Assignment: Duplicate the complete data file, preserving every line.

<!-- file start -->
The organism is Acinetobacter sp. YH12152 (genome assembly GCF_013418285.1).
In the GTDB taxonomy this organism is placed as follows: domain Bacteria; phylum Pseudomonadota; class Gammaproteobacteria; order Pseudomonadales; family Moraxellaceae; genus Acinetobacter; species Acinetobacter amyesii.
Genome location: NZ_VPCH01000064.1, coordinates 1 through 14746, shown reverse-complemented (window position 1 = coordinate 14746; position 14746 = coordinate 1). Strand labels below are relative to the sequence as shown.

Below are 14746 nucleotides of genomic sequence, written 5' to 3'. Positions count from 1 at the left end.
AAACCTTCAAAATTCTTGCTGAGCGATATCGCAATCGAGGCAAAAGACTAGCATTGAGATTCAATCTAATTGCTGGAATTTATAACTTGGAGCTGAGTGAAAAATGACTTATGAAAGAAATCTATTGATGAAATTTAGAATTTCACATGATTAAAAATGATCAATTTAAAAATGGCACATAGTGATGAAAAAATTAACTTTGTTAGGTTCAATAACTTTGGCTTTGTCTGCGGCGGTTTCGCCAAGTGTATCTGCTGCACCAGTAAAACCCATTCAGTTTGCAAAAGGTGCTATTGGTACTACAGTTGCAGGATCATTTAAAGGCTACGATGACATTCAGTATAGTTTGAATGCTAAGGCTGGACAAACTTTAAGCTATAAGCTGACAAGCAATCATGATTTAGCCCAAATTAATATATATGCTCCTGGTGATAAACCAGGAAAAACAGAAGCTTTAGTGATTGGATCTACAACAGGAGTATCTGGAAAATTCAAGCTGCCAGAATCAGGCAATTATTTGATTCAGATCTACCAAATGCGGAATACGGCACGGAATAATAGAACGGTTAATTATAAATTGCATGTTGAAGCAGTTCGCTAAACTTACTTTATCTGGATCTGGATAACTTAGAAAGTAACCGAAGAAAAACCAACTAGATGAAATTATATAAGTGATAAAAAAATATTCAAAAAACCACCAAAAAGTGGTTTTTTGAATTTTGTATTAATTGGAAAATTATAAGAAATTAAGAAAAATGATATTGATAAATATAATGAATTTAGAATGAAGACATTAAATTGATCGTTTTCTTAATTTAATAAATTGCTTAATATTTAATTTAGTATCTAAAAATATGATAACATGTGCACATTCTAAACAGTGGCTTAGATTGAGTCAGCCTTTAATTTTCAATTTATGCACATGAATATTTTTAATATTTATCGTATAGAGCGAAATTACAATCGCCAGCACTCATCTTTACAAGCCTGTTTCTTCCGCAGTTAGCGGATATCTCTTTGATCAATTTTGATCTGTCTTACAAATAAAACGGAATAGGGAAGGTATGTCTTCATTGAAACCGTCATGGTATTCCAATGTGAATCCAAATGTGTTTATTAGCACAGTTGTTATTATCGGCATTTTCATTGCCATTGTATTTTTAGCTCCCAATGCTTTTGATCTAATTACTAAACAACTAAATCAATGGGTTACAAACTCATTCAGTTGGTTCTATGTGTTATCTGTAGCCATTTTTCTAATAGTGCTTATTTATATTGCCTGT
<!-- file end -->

The organism is Acinetobacter sp. YH12152 (genome assembly GCF_013418285.1).
In the GTDB taxonomy this organism is placed as follows: domain Bacteria; phylum Pseudomonadota; class Gammaproteobacteria; order Pseudomonadales; family Moraxellaceae; genus Acinetobacter; species Acinetobacter amyesii.
Genome location: NZ_VPCH01000064.1, coordinates 1 through 14746, shown reverse-complemented (window position 1 = coordinate 14746; position 14746 = coordinate 1). Strand labels below are relative to the sequence as shown.

Below are 14746 nucleotides of genomic sequence, written 5' to 3'. Positions count from 1 at the left end.
AAACCTTCAAAATTCTTGCTGAGCGATATCGCAATCGAGGCAAAAGACTAGCATTGAGATTCAATCTAATTGCTGGAATTTATAACTTGGAGCTGAGTGAAAAATGACTTATGAAAGAAATCTATTGATGAAATTTAGAATTTCACATGATTAAAAATGATCAATTTAAAAATGGCACATAGTGATGAAAAAATTAACTTTGTTAGGTTCAATAACTTTGGCTTTGTCTGCGGCGGTTTCGCCAAGTGTATCTGCTGCACCAGTAAAACCCATTCAGTTTGCAAAAGGTGCTATTGGTACTACAGTTGCAGGATCATTTAAAGGCTACGATGACATTCAGTATAGTTTGAATGCTAAGGCTGGACAAACTTTAAGCTATAAGCTGACAAGCAATCATGATTTAGCCCAAATTAATATATATGCTCCTGGTGATAAACCAGGAAAAACAGAAGCTTTAGTGATTGGATCTACAACAGGAGTATCTGGAAAATTCAAGCTGCCAGAATCAGGCAATTATTTGATTCAGATCTACCAAATGCGGAATACGGCACGGAATAATAGAACGGTTAATTATAAATTGCATGTTGAAGCAGTTCGCTAAACTTACTTTATCTGGATCTGGATAACTTAGAAAGTAACCGAAGAAAAACCAACTAGATGAAATTATATAAGTGATAAAAAAATATTCAAAAAACCACCAAAAAGTGGTTTTTTGAATTTTGTATTAATTGGAAAATTATAAGAAATTAAGAAAAATGATATTGATAAATATAATGAATTTAGAATGAAGACATTAAATTGATCGTTTTCTTAATTTAATAAATTGCTTAATATTTAATTTAGTATCTAAAAATATGATAACATGTGCACATTCTAAACAGTGGCTTAGATTGAGTCAGCCTTTAATTTTCAATTTATGCACATGAATATTTTTAATATTTATCGTATAGAGCGAAATTACAATCGCCAGCACTCATCTTTACAAGCCTGTTTCTTCCGCAGTTAGCGGATATCTCTTTGATCAATTTTGATCTGTCTTACAAATAAAACGGAATAGGGAAGGTATGTCTTCATTGAAACCGTCATGGTATTCCAATGTGAATCCAAATGTGTTTATTAGCACAGTTGTTATTATCGGCATTTTCATTGCCATTGTATTTTTAGCTCCCAATGCTTTTGATCTAATTACTAAACAACTAAATCAATGGGTTACAAACTCATTCAGTTGGTTCTATGTGTTATCTGTAGCCATTTTTCTAATAGTGCTTATTTATATTGCCTGT